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Ohio Marijuana Law, Regulation, Penalties, Attornies & Congressman

Ohio Marijuana Law, Regulation, Penalties, Attornies & Congressman

Offense Penalty Incarceration   Max. Fine  

Possession

Less than 100 g Misdemeanor N/A $ 150
100 – 200 g Misdemeanor 30 days $ 250
200 – 1,000 g Felony 1 year $ 2,500
1,000 – 20,000 g Felony 1 – 5 years $ 10,000
20,000 – 40,000 g Felony 5* – 8 years $ 15,000
More than 40,000 g Felony 8 years* $ 20,000
* Mandatory minimum sentence

Sale/Distribution/Trafficking

A gift of 20 g or less (first offense) Misdemeanor N/A $ 150
A gift of 20 g or less (second offense) Misdemeanor 60 days $ 500
Less than 200 g Felony 1 year $ 2,500
200 – 1,000 g Felony 18 months $ 2,500
1,000 – 20,000 g Felony 1 – 5 years $ 10,000
20,000 – 40,000 g Felony 5* – 8 years $ 15,000
More than 40,000 g Felony 8 years* $ 20,000
To a minor, within 1000 feet of a school, within 100 feet of a juvenile, or by one who has a previous drug conviction will increase the term of imprisonment and the fine.
* Mandatory minimum sentence

Cultivation

See Possession

Hash & Concentrates

Possession of less than 5g/1g (solid/liquid) Misdemeanor N/A $ 150
Possession of 5g/1g – 10g/2g (solid/liquid) Misdemeanor 30 days $ 250
Possession of 10g/2g – 50g/10g (solid/liquid) Felony 1 year $ 2,500
Possession of 50g/10g – 1,000g/200g (solid/liquid) Felony 3 years $ 10,000
Possession of 1,000g/200g (solid/liquid) or more Felony 8 years $ 15,000
Selling less than 10g/2g (solid/liquid) Felony 1 year $ 2,500
Selling 10g/2g – 50g/10g (solid/liquid) Felony 18 months $ 5,000
Selling 50g/10g – 1,000g/200g (solid/liquid) Felony 3 years $ 10,000
Selling 1,000g/200g (solid/liquid) or more Felony 8 years $ 15,000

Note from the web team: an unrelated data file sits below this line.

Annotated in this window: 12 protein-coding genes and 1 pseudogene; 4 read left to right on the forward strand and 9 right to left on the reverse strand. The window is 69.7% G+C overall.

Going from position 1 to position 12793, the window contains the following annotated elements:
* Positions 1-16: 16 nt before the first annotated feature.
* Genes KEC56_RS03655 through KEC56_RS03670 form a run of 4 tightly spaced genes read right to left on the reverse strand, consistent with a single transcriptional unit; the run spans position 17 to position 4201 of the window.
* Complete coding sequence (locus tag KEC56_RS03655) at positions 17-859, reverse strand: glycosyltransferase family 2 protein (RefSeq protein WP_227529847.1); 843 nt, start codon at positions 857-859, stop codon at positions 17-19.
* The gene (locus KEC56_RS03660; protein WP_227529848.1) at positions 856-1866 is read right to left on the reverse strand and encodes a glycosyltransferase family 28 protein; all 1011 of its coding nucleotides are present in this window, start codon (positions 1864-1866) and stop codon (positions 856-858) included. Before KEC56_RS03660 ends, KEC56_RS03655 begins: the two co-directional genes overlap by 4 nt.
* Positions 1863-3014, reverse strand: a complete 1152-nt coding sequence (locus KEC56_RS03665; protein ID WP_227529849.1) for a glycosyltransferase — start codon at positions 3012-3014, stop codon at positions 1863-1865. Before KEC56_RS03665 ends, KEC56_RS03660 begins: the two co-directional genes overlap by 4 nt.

Manufacture Felony 8 years $ 15,000

Paraphernalia

Possession of paraphernalia Misdemeanor N/A $ 150
Sale of paraphernalia Misdemeanor 90 days $ 750

Miscellaneous

Any drug conviction (including a paraphernalia conviction) may result in a driver’s license suspension for a period of 6 months – 5 years.

Penalty Details

Possession

Possession of less than 100 grams is a minor misdemeanor punishable by a $150 fine.*

Possession of 100 – 200 grams is a misdemeanor punishable by a maximum sentence of 30 days imprisonment and a maximum fine of $250.

Possession of 200 – 1,000 grams is a felony, punishable by up to one year in jail and a maximum fine of $2,500.**

Possession of 1,000 – 20,000 grams is a third degree felony punishable by 1-5 years imprisonment and/or a fine of $5,000 – $10,000.

Possession of 20,000 – 40,000 grams is a second-degree felony punishable by between 5-8 years of imprisonment, and/or a maximum fine of $15,000.

Possession of more than 40,000 grams is a second-degree felony punishable by at least 8 years imprisonment and/or a maximum fine of $20,000.

See

  • Ohio Rev. Code Ann. § 2925.11 (2015)

* A minor misdemeanor does not create a criminal record in Ohio.

Cultivation

Penalties for the cultivation of marijuana are identical to the penalties for possessing an equivalent amount, in weight, of marijuana. See the chart above for further guidance.

See

  • Ohio Rev. Code Ann. §2925.04 (2015)

** Ohio provides an affirmative defense for this level of cultivation if the defendant can meet the burden to prove that the marijuana was intended solely for personal use by a preponderance of the evidence. If this defense is successful, the defendant can still be convicted of, or plead guilty to, a misdemeanor violation of illegal cultivation of marihuana.

Sale/Distribution/Trafficking

A gift of 20 grams or less is a minor misdemeanor punishable by a maximum fine of $150.

A second conviction for a gift of 20 grams or less is a misdemeanor punishable by a maximum sentence of 60 days imprisonment and a maximum fine of $500.

The sale of up to 200 grams is a felony, punishable by a maximum sentence of 12 months imprisonment and/or a maximum fine of $2,500.